NEW❗️🇩🇪 The COVID19 dashboard for Germany is one of the best around. (Link)
🌎A helpful guide by VOX of the “9 coronavirus pandemic charts everyone should see” (Link)
🌎Data and chart regularly updated by the Centre for the Mathematical Modelling of Infectious Diseases at the London School of Hygiene & Tropical Medicine. It maps the effective reproduction number (also known as R0) of COVID19. You want to get it below 1 as fast as possible to contain an epidemic. (Link to see charts and more data about your country)
🌎This is a great COVID19 Dashboard prepared by Andrzej Leszkiewicz. Andrzej has also written an introductory and explanatory blog for it (“Coronavirus disease (COVID-19) fatality rate: WHO and media vs logic and mathematics”). It is a very extensive dashboard with 28 pages. I particularly like the country comparison tab, which allows you to track and benchmark the curve of the epidemic (number of cases and deaths) in your country with that of another. Very well done and informative. (Link)
🇸🇬/🌎 Singapore remains the gold standard of dashboard. Here is an article with the Best and Worst of all dashboard in the world, with Pros and Cons prepared by Neel V. Patel for MIT Technology (Article)
📰 Cronycle resource:
Cronycle has made available a number of open-access feeds on its website which I extensively use for the Corona Daily. The four first feeds are:
1. COVID-19 General (Link)
2. COVID-19 x Resilience (Link)
3. COVID-19 x HCQ/CQ (Link) (HydroxyChloroquine and Chloroquine)
4. Gig Economy x COVID-19 (Link)
And I have added a new feed below
5. Supply Chain x COVID-19 (Link)
I will write more in the future on how you can leverage Cronycle for keeping up to date in between two editions of this newsletter. (Link)
NEW❗️Here is a blog post from Valerie Pegon at Cronycle: “Grow knowledge about Covid-19, not anxiety!” (Link)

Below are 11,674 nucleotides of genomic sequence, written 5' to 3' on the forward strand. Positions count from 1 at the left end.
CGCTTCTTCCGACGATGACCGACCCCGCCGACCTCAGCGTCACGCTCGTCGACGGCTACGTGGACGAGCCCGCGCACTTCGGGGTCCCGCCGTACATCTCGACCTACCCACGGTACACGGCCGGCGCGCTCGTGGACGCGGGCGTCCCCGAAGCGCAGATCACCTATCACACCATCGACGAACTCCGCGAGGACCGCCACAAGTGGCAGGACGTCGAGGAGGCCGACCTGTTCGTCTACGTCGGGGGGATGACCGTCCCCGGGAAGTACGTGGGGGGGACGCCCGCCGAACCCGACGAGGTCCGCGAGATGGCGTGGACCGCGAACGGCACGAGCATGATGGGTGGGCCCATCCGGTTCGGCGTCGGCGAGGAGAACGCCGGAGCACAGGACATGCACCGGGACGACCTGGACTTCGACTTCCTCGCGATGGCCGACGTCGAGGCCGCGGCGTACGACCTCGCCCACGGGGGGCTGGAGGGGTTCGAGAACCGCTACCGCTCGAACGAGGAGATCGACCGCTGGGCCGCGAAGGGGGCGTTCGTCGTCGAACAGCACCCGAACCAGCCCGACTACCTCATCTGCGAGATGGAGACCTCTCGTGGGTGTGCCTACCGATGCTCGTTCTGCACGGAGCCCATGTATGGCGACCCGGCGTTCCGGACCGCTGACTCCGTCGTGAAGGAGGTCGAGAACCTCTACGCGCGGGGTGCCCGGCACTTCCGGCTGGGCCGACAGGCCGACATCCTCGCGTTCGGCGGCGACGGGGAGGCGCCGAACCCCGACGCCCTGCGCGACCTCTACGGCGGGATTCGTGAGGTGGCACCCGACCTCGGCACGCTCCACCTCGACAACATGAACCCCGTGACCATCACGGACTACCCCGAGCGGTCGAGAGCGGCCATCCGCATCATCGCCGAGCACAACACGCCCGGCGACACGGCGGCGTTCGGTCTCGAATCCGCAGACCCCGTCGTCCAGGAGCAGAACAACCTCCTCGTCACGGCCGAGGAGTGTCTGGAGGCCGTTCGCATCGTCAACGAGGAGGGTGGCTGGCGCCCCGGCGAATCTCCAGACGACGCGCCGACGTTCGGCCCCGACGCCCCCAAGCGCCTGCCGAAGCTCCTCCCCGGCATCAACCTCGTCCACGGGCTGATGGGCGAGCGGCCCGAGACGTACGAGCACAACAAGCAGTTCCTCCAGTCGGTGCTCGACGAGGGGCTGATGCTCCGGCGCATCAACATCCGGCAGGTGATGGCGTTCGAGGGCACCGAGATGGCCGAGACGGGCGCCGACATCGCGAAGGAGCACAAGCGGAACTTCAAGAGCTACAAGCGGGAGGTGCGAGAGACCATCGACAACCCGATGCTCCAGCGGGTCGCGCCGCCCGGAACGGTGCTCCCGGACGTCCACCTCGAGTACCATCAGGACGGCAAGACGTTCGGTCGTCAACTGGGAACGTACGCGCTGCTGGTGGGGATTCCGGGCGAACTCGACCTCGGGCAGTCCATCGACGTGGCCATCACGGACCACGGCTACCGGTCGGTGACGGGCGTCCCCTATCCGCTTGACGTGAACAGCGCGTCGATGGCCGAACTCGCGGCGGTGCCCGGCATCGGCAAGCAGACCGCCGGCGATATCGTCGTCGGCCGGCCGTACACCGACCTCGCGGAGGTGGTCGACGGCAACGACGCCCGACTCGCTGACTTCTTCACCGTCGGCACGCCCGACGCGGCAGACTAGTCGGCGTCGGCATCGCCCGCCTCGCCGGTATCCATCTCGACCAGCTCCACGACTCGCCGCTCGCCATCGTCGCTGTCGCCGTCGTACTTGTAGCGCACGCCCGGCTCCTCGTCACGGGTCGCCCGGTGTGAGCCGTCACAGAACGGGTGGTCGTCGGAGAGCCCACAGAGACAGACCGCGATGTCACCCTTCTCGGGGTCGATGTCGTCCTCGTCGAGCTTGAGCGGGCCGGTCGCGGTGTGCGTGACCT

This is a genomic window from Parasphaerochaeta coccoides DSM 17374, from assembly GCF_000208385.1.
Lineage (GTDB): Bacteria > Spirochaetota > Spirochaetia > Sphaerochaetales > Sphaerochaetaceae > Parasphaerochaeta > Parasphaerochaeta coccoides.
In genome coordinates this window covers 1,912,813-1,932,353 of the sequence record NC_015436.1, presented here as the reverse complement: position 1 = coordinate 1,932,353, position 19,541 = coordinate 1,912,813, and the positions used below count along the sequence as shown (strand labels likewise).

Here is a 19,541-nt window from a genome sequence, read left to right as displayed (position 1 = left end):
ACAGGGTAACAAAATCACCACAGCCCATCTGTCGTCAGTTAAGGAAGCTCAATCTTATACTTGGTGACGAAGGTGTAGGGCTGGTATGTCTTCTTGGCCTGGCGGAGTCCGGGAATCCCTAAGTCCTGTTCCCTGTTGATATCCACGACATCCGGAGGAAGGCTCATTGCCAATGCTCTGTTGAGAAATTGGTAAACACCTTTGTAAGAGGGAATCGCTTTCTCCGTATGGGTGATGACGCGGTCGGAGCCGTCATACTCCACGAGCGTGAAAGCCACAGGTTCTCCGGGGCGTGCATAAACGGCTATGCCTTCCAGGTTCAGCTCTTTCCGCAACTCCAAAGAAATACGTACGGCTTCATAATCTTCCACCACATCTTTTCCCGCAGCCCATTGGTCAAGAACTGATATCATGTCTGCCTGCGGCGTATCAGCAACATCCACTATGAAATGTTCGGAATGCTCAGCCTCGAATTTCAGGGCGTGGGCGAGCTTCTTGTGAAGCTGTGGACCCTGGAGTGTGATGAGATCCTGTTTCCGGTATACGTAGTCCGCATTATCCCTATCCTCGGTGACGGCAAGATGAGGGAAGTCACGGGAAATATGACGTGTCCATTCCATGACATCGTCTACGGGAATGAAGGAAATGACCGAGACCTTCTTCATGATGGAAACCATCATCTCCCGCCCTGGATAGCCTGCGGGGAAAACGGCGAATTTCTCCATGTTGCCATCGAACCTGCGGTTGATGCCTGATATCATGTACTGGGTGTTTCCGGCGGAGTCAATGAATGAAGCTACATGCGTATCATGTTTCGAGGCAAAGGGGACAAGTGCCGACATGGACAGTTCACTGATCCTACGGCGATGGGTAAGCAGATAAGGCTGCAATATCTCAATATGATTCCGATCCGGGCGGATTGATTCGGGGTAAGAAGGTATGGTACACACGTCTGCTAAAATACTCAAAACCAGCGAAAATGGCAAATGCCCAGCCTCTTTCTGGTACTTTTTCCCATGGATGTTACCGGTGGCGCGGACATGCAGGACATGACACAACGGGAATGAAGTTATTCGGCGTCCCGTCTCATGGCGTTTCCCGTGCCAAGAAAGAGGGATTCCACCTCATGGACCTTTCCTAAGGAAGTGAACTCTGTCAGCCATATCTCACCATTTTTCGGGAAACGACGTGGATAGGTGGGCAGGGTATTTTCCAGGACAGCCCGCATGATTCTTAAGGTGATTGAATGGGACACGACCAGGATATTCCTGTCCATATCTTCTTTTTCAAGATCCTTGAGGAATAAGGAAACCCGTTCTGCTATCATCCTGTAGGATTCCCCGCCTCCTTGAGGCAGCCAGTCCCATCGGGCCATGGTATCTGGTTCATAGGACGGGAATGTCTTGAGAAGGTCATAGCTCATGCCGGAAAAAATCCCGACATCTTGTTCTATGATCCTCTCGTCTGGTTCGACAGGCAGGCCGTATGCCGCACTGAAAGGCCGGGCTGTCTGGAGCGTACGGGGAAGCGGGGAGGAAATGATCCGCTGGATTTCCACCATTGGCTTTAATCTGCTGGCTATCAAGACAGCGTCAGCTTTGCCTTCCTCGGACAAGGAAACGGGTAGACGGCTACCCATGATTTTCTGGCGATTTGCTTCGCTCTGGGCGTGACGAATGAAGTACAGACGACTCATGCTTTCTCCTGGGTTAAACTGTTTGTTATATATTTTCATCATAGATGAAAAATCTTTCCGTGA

🏛 Notable collaborative projects
Oxford COVID-19 Government Response Tracker (OxCGRT) was launched yesterday. Data is collected from public sources by a team of dozens of Oxford University students and staff from every part of the world. It also looks at stringency of the measures and plots stringency with case curves. A great initiative and resource (Link)
Mike Butcher (Editor at Large Techcrunch and founder of TechforUK), had refocused TechforUK on the fight against COVID19. It is a very effective hands-on team of volunteer. Do reach out to them. He has also teamed up with We are now working closely with the volunteers behind the “Coronavirus Tech Handbook”. (They are ‘cousins’ of ours who originally created the Electiontechhandbook). Volunteer collaboration at its best! (Link)
Tariq Krim has started a COVID19 website tracking data about each government policy response to the pandemic (Link)
📈 Exponential growth and epidemics (permanent video)
This is an excellent video explaining “exponential growth” and epidemics. Although we are all familiar with the phrase, its authors rightly says that “yet human intuition has a hard time recognising what it means”. This is a ❗️MUST WATCH❗️to understand fully what is upon us but also how early behavioural changes at scale can have a massive impact on the level of exponential growth of COVID19 (Link)